Not everyone needs to be a survival expert, but every person should at least learn a handful of basic survival skills.
There are some things in life that everyone just needs to know; from things as simple as changing a flat tire to things a little more complicated such as managing finances.
Well, learning basic wilderness survival skills is just one of those basic life skills that every person would be wise to learn, and for more reasons than one.
In fact, there are several survival skills that you would be wise to learn about, including the ones that we are about to cover here today.
Here are the top survival skills that every person should master:
FINDING CLEAN WATER
Knowing how to find water to drink and for personal hygiene purposes in the wilderness is absolutely crucial for hopefully obvious reasons.
The good news is that finding water may not be as difficult as you first suspect. For example, if you dig far enough into the ground (especially in a moist area) you should find water that you can then filter before drinking.
Alternatively, if you always keep heading downhill deep into valleys, you should find a running stream of water such as a creek. You can also attach socks or bandanas around your ankles and walk around a field with the morning dew too.
CREATE CLEAN WATER
Besides finding clean water to drink, you should also learn how to generate it in other ways. And yes, you read that right.
For example, if you have a plastic bag or sheet of some kind, you can collect water using transpiration. Either wrap the bag around some green vegetation and come back to it twenty-four hours later; or dig a hole, cover it with the sheeting, and then weigh it down with a rock in the middle of it to allow water to drip into your tarp.
LOCATE A GOOD CAMPSITE
Not all outside locations are a good place to set up camp for the night. Here’s a good rule to follow: be high and dry. On a hill, or at least on the side of a hill, will always be better than downhill to reduce the risk of flooding.
You also want to stay dry, so choose a place that has plenty of trees and branches for cover.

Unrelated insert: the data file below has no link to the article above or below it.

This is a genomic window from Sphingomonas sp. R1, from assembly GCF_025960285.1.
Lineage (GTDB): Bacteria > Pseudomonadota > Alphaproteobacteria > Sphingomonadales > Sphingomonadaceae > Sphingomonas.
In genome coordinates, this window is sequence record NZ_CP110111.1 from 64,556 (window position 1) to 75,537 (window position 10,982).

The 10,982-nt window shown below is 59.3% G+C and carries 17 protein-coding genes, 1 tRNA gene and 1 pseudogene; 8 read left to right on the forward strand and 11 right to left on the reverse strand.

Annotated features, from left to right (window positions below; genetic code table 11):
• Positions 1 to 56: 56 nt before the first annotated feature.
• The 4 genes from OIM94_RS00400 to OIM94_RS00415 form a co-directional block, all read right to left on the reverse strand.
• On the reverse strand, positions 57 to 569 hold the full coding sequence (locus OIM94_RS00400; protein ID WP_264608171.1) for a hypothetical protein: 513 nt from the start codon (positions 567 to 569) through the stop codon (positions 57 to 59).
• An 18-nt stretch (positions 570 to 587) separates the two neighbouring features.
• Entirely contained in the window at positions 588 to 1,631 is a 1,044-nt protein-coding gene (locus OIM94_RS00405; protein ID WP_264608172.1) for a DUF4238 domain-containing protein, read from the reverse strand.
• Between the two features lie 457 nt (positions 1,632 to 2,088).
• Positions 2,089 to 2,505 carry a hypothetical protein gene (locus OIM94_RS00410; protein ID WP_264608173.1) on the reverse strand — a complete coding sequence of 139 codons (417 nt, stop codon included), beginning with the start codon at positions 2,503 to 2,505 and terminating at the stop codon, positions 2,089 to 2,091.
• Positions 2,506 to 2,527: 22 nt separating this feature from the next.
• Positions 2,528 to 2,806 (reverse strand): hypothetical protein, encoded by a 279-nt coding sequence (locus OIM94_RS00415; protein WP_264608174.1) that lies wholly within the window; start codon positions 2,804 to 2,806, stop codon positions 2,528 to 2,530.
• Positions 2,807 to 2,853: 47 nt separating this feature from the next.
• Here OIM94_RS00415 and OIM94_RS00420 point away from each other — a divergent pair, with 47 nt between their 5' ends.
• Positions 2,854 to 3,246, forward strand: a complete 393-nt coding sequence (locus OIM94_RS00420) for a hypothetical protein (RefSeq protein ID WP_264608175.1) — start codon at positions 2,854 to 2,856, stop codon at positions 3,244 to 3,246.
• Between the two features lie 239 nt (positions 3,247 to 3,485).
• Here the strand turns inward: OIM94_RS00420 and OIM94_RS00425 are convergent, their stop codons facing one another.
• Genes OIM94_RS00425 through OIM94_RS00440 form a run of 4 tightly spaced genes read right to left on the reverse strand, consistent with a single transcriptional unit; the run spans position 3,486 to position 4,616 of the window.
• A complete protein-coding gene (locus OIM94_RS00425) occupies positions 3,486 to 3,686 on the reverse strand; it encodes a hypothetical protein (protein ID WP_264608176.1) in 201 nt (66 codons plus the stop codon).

A shelter is not designed only to keep you warm as some people think. But it is designed to help shield you from the elements, such as wind and rain. The best shelters, therefore, are sturdy and well insulated.
At the very least, you should know how to build a simple lean-to shelter. Lean multiple poles against a horizontal pole between two trees, make bedding out of leaves to keep you well insulated from the ground, and then stick more leaves in the holes in your shelter as well. Moss is also good for insulation too.
START A FIRE WITHOUT FIRE STARTING MATERIALS
This is a skill that is admittedly more difficult to learn, but one that you should. For example, you can connect the negative and positive terminals of a battery with steel wool or a gum wrapper to create a fire.
You can also polish the bottom of a soda or beer can with chocolate and then hold it up against the sun to reflect the sunlight down onto your kindling.
Navigation is easily one of the most overlooked survival skills out there. Remember that the whole point of wilderness survival is to avoid living out in the wilderness. Rather, it’s to stay alive while you seek to get out as fast as you possibly can.
One of the best navigational tips is to always head downhill until you find a stream, and then to follow that stream until it leads to a river, and then follow that river until you find civilization. It may take a while for you to find civilization this way, but eventually, you will.
CREATING A SIGNAL
If you’re not able to move due to an injury, creating a signal to bring help to you would be the only thing you could do to stay alive.
The easiest kind of signal to make is this: create a fire and then throw green vegetation over it for fuel. This will create thick and white smoke that is very visible and sure to gain attention.